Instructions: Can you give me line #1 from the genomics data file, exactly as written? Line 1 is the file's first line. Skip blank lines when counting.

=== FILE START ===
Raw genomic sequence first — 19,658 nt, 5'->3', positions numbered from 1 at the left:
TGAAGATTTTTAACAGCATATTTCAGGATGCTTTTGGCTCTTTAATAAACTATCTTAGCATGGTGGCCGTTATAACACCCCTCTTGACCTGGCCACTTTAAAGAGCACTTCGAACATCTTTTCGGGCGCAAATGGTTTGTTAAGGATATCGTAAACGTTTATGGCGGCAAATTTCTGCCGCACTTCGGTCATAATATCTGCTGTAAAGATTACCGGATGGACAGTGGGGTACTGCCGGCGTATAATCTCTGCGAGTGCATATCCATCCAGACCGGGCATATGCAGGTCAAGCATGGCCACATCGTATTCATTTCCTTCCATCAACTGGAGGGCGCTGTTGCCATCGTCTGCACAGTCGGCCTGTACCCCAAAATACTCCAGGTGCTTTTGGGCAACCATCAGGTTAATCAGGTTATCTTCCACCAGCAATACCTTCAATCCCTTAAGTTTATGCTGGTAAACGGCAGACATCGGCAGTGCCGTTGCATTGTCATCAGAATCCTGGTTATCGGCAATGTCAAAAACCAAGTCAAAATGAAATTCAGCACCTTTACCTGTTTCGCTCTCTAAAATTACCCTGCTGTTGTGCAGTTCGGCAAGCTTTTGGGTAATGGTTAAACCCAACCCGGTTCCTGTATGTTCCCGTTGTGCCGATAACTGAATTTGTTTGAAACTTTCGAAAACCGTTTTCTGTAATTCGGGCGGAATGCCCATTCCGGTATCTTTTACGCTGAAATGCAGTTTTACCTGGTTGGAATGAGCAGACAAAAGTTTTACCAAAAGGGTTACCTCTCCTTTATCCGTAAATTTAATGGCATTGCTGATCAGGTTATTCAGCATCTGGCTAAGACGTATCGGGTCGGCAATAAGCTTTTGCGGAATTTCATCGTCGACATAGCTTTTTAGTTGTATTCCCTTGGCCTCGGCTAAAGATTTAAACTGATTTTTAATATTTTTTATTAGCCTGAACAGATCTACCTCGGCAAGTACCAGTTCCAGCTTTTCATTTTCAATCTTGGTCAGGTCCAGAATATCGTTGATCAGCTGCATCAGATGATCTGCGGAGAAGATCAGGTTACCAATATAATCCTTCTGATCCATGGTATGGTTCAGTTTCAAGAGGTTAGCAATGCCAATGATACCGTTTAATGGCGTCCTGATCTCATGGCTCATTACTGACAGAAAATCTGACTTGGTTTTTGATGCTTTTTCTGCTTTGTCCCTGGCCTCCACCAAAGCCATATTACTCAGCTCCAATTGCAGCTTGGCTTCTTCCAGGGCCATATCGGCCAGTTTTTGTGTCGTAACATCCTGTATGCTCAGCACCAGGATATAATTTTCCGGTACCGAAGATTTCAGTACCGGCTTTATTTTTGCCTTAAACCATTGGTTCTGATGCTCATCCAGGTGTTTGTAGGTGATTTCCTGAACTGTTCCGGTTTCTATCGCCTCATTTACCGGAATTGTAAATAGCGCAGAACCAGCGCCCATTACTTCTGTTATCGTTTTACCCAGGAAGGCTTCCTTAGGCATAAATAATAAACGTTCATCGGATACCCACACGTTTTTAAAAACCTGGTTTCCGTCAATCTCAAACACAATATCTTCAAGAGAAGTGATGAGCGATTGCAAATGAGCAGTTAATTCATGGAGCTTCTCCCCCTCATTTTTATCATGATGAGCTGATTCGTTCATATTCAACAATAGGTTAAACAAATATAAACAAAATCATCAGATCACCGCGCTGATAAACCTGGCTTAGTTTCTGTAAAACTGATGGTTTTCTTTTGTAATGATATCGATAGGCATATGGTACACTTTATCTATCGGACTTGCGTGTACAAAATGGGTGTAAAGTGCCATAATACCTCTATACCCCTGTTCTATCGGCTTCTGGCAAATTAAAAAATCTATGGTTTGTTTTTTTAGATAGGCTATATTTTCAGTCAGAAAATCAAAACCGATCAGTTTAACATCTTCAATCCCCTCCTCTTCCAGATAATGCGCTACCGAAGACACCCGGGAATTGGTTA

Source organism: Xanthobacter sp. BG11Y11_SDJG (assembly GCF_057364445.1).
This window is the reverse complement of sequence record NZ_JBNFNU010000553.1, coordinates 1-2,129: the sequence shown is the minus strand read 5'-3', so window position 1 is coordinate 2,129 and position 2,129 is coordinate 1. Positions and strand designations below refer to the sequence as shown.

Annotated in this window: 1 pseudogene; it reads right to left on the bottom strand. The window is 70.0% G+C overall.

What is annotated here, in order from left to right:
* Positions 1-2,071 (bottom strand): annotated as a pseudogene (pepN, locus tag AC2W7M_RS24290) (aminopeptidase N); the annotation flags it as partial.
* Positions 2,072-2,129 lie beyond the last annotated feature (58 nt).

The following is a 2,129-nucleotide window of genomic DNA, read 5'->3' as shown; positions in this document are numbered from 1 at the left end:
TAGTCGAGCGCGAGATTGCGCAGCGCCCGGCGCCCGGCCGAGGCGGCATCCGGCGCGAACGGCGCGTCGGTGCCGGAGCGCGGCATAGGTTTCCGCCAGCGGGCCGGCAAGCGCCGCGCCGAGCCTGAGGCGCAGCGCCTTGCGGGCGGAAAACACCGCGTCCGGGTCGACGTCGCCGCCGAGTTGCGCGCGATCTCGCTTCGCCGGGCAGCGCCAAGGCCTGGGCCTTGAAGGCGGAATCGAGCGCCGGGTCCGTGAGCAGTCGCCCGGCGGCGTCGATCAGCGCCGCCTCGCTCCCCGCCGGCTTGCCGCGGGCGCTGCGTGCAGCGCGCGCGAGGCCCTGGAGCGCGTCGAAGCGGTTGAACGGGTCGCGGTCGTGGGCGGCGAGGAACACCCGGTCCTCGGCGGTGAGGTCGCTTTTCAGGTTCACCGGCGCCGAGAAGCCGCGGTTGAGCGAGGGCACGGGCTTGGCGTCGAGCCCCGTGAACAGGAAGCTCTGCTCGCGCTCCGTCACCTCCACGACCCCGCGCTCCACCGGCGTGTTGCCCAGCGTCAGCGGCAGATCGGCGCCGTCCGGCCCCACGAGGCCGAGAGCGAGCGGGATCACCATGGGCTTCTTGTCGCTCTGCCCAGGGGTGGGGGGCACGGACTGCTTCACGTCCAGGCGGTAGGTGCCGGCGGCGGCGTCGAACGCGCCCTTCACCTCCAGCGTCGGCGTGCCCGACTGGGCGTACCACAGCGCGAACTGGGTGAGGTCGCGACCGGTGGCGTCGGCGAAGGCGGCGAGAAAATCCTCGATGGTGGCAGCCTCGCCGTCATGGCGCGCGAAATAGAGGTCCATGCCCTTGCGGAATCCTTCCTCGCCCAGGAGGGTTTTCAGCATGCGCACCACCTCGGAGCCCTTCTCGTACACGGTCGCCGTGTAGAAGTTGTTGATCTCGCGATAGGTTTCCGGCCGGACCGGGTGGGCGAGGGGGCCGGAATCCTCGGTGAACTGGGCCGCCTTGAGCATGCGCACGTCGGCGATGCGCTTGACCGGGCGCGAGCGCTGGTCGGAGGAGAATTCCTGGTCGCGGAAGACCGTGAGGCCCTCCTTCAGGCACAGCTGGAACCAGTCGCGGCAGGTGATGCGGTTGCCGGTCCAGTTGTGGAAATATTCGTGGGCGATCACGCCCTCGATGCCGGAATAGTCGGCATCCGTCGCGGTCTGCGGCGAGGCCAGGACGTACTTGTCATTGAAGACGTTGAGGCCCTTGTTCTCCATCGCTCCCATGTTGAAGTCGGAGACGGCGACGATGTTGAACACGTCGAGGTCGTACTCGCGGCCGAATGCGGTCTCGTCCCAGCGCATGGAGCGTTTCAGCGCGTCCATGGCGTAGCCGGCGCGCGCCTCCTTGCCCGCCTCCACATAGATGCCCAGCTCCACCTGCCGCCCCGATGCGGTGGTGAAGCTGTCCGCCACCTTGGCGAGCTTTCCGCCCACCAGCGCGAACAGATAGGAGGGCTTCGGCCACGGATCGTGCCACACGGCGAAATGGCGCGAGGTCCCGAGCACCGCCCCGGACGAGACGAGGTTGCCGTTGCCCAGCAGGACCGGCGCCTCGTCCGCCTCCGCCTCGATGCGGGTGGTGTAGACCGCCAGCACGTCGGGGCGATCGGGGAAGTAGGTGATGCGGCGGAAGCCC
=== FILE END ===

Raw genomic sequence first — 19,658 nt, 5'->3', positions numbered from 1 at the left: